Further, an element isolation insulating layer 411 is formed on the substrate 101 to surround the transistor 401, and an insulating layer 415 is provided to cover the transistor 401.

One of a source electrode and a drain electrode of the transistor 402 is electrically connected to the gate electrode 417 a of the transistor 401. The other of the source electrode and the drain electrode of the transistor 402 is electrically connected to the drain region 413 b of the transistor 401 via the electrode 417 b.

An electrode 405, the source electrode of the transistor 402, and a gate insulating layer form the capacitor 403. That is, the electrode 405 serves as one electrode of the capacitor 403, and the source electrode of the transistor 402 serves as the other electrode of the capacitor 403. Note that in the case where a capacitor is not needed, the capacitor 403 may be omitted. Further, the capacitor 403 may be separately provided above the transistor 402.

In FIG. 7A, the transistor 402 and the capacitor 403 are provided to overlap with at least a part of the transistor 402. For example, the electrode 405 of the capacitor 403 is provided to overlap with at least a part of the gate electrode of the transistor 401. With such a planar layout, the area occupied by the semiconductor device can be reduced; thus, higher integration can be achieved.

An example of a circuit configuration corresponding to FIG. 7A is illustrated in FIG. 7B.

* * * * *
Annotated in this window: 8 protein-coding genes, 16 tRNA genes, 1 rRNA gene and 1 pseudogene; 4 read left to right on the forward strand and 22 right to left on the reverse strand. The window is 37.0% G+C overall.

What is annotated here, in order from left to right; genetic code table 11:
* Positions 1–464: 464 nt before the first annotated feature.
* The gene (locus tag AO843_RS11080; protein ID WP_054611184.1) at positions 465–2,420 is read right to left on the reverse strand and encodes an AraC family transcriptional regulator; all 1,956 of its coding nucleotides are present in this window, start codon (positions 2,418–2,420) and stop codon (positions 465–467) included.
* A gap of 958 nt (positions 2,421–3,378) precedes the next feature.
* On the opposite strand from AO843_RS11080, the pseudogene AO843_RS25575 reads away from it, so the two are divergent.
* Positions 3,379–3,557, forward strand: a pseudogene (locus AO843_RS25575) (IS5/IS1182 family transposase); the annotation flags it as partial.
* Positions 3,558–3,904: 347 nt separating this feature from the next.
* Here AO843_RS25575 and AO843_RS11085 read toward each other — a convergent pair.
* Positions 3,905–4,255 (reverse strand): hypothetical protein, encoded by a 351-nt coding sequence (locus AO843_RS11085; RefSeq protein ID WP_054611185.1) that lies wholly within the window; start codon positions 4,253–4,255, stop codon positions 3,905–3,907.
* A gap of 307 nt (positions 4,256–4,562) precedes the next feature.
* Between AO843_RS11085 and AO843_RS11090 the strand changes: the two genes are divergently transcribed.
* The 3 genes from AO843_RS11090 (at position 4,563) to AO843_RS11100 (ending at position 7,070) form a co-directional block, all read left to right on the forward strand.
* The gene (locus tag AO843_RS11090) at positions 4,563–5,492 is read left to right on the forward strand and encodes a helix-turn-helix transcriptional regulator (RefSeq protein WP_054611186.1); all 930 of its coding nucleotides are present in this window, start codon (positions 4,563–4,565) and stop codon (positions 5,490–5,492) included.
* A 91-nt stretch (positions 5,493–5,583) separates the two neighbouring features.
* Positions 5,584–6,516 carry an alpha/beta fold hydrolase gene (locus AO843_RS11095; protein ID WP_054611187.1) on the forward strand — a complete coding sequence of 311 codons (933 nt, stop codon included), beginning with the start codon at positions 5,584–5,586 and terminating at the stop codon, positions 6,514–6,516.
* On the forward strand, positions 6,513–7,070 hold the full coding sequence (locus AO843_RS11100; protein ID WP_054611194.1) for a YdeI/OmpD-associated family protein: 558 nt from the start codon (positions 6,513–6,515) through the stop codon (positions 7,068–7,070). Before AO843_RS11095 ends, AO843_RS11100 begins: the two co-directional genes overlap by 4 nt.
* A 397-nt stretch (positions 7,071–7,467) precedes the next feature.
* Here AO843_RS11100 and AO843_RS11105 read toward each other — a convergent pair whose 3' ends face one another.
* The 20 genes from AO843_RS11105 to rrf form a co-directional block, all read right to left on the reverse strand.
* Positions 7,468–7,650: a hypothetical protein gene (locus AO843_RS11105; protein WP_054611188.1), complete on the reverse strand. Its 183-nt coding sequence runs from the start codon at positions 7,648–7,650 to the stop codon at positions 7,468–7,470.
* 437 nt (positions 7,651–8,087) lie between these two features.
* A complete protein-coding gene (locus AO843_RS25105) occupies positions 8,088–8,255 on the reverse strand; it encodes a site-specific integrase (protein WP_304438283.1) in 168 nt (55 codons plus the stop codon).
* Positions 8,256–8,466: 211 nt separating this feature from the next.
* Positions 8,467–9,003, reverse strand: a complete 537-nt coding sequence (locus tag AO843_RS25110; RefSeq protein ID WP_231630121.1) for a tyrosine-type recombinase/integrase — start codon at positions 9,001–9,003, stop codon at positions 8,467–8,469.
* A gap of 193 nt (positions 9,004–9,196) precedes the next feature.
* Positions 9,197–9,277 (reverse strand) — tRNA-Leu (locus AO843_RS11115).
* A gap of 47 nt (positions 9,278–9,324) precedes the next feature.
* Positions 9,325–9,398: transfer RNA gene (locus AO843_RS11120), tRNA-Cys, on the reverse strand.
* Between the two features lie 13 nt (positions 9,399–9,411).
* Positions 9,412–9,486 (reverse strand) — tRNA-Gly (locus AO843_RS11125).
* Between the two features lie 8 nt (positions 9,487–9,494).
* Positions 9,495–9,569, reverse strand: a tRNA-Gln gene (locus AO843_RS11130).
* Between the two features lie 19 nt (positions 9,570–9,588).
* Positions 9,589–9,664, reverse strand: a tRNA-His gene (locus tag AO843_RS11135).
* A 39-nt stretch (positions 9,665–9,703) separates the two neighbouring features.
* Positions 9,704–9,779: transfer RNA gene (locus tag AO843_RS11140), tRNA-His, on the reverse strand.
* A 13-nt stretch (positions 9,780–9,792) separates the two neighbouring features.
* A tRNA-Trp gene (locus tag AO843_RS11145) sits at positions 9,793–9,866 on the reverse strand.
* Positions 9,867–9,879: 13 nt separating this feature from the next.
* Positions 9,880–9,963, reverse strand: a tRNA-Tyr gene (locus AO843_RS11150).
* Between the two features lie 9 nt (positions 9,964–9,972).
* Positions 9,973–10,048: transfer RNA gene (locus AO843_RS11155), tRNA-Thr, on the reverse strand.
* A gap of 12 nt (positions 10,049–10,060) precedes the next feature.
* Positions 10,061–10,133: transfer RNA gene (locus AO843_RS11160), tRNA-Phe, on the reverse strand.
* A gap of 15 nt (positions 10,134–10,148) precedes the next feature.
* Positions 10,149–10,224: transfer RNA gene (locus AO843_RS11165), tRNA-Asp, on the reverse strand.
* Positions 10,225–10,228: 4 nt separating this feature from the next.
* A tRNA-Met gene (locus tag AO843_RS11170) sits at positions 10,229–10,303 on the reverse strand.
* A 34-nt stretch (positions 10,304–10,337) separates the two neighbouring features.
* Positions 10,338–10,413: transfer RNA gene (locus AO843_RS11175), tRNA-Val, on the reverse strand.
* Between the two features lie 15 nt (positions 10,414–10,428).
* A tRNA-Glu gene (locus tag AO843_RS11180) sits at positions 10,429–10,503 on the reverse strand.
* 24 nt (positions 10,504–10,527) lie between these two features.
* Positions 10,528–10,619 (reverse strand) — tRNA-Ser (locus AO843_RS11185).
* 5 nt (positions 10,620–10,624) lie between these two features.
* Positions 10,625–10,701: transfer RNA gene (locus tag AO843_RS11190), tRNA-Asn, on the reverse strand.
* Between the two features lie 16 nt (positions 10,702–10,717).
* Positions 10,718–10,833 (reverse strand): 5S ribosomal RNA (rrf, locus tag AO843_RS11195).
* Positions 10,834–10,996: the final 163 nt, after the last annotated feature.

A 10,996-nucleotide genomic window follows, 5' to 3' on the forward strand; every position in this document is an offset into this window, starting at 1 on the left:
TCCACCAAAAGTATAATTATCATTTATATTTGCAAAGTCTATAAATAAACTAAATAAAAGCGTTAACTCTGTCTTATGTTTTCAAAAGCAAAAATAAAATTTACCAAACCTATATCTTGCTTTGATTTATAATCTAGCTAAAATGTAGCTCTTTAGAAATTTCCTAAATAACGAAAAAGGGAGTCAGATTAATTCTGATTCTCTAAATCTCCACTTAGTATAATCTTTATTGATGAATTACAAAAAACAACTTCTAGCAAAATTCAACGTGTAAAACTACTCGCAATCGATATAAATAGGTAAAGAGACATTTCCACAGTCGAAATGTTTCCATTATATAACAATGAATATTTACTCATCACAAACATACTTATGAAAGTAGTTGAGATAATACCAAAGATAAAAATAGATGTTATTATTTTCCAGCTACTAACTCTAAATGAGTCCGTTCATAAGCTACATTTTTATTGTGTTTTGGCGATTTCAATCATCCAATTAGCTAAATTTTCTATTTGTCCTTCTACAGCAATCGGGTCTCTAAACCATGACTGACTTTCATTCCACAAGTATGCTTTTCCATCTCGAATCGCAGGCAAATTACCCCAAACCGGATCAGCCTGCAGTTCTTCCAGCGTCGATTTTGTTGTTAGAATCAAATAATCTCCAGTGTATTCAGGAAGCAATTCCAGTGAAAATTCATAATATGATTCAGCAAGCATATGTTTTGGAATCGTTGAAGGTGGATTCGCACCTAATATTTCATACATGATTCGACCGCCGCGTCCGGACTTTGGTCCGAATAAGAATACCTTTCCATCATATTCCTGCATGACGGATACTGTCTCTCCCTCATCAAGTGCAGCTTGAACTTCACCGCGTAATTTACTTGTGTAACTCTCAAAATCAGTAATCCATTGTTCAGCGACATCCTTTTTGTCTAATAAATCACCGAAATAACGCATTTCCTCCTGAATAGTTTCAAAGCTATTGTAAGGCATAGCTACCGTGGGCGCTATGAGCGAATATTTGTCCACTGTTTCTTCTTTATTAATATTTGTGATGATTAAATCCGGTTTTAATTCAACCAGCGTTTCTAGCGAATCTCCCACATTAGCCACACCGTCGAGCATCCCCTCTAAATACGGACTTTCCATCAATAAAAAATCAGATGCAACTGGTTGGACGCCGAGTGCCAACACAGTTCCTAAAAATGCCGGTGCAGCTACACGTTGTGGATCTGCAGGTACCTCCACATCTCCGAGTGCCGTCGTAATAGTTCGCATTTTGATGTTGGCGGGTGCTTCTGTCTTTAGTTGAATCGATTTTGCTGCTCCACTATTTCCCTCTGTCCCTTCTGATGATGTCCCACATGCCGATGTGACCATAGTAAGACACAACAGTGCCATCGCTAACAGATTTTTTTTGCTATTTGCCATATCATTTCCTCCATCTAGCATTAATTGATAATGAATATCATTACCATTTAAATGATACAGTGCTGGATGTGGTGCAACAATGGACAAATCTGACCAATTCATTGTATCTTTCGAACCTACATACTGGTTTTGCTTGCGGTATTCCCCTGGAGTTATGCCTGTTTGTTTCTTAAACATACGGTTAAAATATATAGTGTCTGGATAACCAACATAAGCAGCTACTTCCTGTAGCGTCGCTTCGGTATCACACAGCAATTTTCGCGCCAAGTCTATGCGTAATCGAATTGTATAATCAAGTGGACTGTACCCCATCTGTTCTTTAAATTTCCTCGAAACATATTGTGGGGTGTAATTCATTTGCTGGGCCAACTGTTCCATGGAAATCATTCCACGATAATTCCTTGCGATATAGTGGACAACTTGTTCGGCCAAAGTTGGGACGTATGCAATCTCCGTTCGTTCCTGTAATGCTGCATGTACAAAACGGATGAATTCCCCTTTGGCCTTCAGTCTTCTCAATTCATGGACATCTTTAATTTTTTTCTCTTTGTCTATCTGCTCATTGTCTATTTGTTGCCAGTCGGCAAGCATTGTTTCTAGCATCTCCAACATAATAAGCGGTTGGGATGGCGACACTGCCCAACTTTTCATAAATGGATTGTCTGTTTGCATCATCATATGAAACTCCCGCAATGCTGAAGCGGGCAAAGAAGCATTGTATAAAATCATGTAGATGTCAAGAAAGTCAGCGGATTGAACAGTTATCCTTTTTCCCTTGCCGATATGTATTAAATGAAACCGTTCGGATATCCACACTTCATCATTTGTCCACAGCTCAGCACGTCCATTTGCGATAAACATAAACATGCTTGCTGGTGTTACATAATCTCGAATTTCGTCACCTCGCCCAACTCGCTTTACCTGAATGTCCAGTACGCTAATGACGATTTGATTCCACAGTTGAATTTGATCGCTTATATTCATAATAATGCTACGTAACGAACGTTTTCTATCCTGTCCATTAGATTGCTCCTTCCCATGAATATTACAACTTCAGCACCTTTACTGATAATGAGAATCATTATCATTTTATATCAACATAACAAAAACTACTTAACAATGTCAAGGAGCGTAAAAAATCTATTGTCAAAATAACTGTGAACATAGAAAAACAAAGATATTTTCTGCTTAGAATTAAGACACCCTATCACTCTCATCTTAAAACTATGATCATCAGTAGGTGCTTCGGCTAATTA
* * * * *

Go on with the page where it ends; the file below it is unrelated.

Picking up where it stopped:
As shown in FIG. 7B, a first wiring (1st Line) is electrically connected to the source region of the transistor 401. A second wiring (2nd Line) is electrically connected to the drain region of the transistor 401 and the drain electrode of the transistor 402. A third wiring (3rd Line) is electrically connected to a gate electrode of the transistor 402. A fourth wiring (4th Line) is electrically connected to the one electrode of the capacitor 403. The gate electrode of the transistor 401 and the source electrode of the transistor 402 are electrically connected to the other electrode of the capacitor 403.

Note that in FIGS. 7A and 7B, the drain region 413 b of the transistor 401 and the drain electrode of the transistor 402 are electrically connected to each other, but the present invention is not limited thereto. The drain region 413 b of the transistor 401 and the drain electrode of the transistor 402 may be connected to different wirings.

The semiconductor device in FIG. 7B utilizes a characteristic in which the potential of the gate electrode of the transistor 401 (FG in FIG. 7B) can be held, and thus enables data writing, holding, and reading as follows.

Writing and holding of data is described. First, the potential of the third wiring is set to a potential at which the transistor 402 is on, so that the transistor 402 is turned on. Accordingly, the potential of the second wiring is supplied to the gate electrode of the transistor 401 and to the other electrode (FG) of the capacitor 403. In other words, a predetermined charge is supplied to the gate electrode of the transistor 401 (i.e., writing of data). Here, charge for supply of a potential level or charge for supply of a different potential level (hereinafter referred to as Low level charge and High level charge) is given. After that, the potential of the third wiring is set to a potential at which the transistor 402 is off, so that the transistor 402 is turned off. Thus, the charge supplied to the gate electrode of the transistor 401 is held (holding).

Since the off-state current of the transistor 402 is significantly small, the charge of the gate electrode of the transistor 401 is held for a long time.